Yield v. t. [imp. & p. p. Yielded; obs. p. p. Yold p. pr. & vb. n. Yielding.]
1. To give in return for labor expended; to produce, as payment or interest on what is expended or invested; to pay; as, money at interest yields six or seven per cent.
To yelde Jesu Christ his proper rent. --Chaucer.
When thou tillest the ground, it shall not henceforth yield unto thee her strength. --Gen. iv. 12.
2. To furnish; to afford; to render; to give forth. “Vines yield nectar.”
[He] makes milch kine yield blood. --Shak.
The wilderness yieldeth food for them and for their children. --Job xxiv. 5.
3. To give up, as something that is claimed or demanded; to make over to one who has a claim or right; to resign; to surrender; to relinquish; as a city, an opinion, etc.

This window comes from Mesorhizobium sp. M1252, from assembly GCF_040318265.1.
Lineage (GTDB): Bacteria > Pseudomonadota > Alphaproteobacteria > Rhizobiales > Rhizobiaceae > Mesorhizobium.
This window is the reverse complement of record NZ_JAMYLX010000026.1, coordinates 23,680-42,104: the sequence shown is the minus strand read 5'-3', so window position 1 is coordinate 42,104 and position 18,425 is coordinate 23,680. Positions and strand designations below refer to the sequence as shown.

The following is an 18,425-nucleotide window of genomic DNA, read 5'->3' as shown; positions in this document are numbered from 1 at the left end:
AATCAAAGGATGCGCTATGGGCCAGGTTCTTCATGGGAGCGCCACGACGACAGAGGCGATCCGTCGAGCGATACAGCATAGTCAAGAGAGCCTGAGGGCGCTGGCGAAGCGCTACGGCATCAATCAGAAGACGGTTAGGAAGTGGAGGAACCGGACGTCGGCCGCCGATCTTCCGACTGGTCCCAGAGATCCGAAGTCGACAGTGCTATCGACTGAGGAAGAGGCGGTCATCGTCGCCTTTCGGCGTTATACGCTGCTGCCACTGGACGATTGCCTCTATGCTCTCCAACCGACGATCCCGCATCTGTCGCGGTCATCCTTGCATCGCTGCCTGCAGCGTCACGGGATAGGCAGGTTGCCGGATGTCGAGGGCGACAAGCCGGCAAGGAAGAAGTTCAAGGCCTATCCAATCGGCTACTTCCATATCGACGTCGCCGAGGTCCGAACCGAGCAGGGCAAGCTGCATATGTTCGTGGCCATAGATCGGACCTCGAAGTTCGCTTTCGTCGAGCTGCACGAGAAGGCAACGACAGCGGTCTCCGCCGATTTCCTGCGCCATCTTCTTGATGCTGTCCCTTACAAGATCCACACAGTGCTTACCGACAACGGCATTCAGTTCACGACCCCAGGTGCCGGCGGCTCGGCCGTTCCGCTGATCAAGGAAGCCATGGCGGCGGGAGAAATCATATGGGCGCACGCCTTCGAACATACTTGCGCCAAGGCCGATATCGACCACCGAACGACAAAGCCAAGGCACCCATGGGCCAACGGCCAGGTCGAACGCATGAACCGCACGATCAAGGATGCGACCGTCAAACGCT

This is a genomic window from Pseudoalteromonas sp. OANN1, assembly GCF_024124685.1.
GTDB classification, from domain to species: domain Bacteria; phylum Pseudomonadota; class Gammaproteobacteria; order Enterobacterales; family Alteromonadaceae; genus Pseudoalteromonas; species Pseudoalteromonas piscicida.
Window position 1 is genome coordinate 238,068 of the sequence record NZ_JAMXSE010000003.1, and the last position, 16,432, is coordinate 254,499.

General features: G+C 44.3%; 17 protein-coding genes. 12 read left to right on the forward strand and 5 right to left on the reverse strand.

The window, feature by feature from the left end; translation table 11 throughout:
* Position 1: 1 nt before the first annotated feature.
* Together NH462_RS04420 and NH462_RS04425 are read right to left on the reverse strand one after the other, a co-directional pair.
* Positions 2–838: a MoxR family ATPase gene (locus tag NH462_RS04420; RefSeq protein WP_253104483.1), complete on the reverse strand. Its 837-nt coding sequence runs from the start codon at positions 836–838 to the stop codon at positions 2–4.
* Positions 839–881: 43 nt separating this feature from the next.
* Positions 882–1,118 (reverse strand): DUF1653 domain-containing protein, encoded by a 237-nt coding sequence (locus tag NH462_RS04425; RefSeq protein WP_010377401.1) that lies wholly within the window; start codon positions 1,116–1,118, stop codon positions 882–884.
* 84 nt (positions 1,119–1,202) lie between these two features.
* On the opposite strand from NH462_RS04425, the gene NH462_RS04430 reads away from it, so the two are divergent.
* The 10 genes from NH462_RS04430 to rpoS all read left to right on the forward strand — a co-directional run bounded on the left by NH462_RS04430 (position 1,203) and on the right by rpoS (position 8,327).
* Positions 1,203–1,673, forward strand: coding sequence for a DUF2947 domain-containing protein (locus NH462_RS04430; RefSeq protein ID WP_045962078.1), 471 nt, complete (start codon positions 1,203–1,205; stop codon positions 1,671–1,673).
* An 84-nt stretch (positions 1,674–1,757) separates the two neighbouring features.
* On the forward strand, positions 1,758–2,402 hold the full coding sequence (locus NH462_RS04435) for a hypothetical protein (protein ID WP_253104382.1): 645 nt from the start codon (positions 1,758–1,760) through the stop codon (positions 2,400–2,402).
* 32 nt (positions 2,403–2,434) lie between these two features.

And, force perforce, I'll make him yield the crown. --Shak.
Shall yield up all their virtue, all their fame. --Milton.
4. To admit to be true; to concede; to allow.
I yield it just, said Adam, and submit. --Milton.
5. To permit; to grant; as, to yield passage.
6. To give a reward to; to bless. [Obs.]
Tend me to-night two hours, I ask no more,
And the gods yield you for 't. --Shak.
God yield thee, and God thank ye. --Beau. & Fl.
To yield the breath, To yield the breath up, To yield the ghost, To yield the ghost up, To yield up the ghost, or To yield the life, to die; to expire; -- similar to To give up the ghost.
One calmly yields his willing breath. --Keble.
Yold obs. p. p. of Yield. Yielded.